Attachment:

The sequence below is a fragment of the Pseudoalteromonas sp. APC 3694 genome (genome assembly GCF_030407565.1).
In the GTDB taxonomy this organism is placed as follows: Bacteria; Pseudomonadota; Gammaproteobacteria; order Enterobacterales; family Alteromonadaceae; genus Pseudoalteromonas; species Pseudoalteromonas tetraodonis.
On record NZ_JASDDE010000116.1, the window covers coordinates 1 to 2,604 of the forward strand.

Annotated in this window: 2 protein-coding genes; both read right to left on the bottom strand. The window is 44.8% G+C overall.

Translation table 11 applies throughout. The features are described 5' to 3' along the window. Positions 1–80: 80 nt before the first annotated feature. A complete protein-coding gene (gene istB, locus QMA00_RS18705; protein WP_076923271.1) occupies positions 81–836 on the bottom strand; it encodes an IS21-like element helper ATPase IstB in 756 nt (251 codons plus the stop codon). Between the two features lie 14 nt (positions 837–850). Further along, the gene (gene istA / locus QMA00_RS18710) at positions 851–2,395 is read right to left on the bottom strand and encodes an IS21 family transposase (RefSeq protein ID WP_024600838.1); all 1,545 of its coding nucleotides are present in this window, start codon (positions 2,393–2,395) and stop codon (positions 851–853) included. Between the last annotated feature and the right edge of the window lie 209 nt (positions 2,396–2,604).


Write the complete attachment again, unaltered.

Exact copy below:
The sequence below is a fragment of the Pseudoalteromonas sp. APC 3694 genome (genome assembly GCF_030407565.1).
In the GTDB taxonomy this organism is placed as follows: Bacteria; Pseudomonadota; Gammaproteobacteria; order Enterobacterales; family Alteromonadaceae; genus Pseudoalteromonas; species Pseudoalteromonas tetraodonis.
On record NZ_JASDDE010000116.1, the window covers coordinates 1 to 2,604 of the forward strand.

Annotated in this window: 2 protein-coding genes; both read right to left on the bottom strand. The window is 44.8% G+C overall.

Translation table 11 applies throughout. The features are described 5' to 3' along the window. Positions 1–80: 80 nt before the first annotated feature. A complete protein-coding gene (gene istB, locus QMA00_RS18705; protein WP_076923271.1) occupies positions 81–836 on the bottom strand; it encodes an IS21-like element helper ATPase IstB in 756 nt (251 codons plus the stop codon). Between the two features lie 14 nt (positions 837–850). Further along, the gene (gene istA / locus QMA00_RS18710) at positions 851–2,395 is read right to left on the bottom strand and encodes an IS21 family transposase (RefSeq protein ID WP_024600838.1); all 1,545 of its coding nucleotides are present in this window, start codon (positions 2,393–2,395) and stop codon (positions 851–853) included. Between the last annotated feature and the right edge of the window lie 209 nt (positions 2,396–2,604).